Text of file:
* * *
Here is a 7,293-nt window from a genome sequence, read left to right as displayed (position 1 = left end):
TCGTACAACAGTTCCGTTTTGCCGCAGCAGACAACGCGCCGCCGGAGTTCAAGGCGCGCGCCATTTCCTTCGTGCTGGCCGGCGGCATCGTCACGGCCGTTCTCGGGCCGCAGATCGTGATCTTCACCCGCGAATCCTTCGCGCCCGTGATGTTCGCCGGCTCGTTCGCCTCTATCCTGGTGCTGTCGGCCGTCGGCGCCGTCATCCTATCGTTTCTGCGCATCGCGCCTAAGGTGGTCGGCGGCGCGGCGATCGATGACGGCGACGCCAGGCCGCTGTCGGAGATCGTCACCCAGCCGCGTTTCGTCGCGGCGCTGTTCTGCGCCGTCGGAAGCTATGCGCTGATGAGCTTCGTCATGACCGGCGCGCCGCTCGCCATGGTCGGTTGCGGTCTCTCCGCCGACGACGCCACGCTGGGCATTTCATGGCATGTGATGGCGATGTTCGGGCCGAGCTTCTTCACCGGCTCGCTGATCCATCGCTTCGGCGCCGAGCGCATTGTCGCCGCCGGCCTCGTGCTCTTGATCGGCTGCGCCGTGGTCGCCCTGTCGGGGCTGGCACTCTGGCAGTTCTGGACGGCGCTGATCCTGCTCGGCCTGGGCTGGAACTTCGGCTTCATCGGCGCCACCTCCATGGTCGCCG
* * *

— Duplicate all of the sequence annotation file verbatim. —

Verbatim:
Here is a 7,293-nt window from a genome sequence, read left to right as displayed (position 1 = left end):
TCGTACAACAGTTCCGTTTTGCCGCAGCAGACAACGCGCCGCCGGAGTTCAAGGCGCGCGCCATTTCCTTCGTGCTGGCCGGCGGCATCGTCACGGCCGTTCTCGGGCCGCAGATCGTGATCTTCACCCGCGAATCCTTCGCGCCCGTGATGTTCGCCGGCTCGTTCGCCTCTATCCTGGTGCTGTCGGCCGTCGGCGCCGTCATCCTATCGTTTCTGCGCATCGCGCCTAAGGTGGTCGGCGGCGCGGCGATCGATGACGGCGACGCCAGGCCGCTGTCGGAGATCGTCACCCAGCCGCGTTTCGTCGCGGCGCTGTTCTGCGCCGTCGGAAGCTATGCGCTGATGAGCTTCGTCATGACCGGCGCGCCGCTCGCCATGGTCGGTTGCGGTCTCTCCGCCGACGACGCCACGCTGGGCATTTCATGGCATGTGATGGCGATGTTCGGGCCGAGCTTCTTCACCGGCTCGCTGATCCATCGCTTCGGCGCCGAGCGCATTGTCGCCGCCGGCCTCGTGCTCTTGATCGGCTGCGCCGTGGTCGCCCTGTCGGGGCTGGCACTCTGGCAGTTCTGGACGGCGCTGATCCTGCTCGGCCTGGGCTGGAACTTCGGCTTCATCGGCGCCACCTCCATGGTCGCCG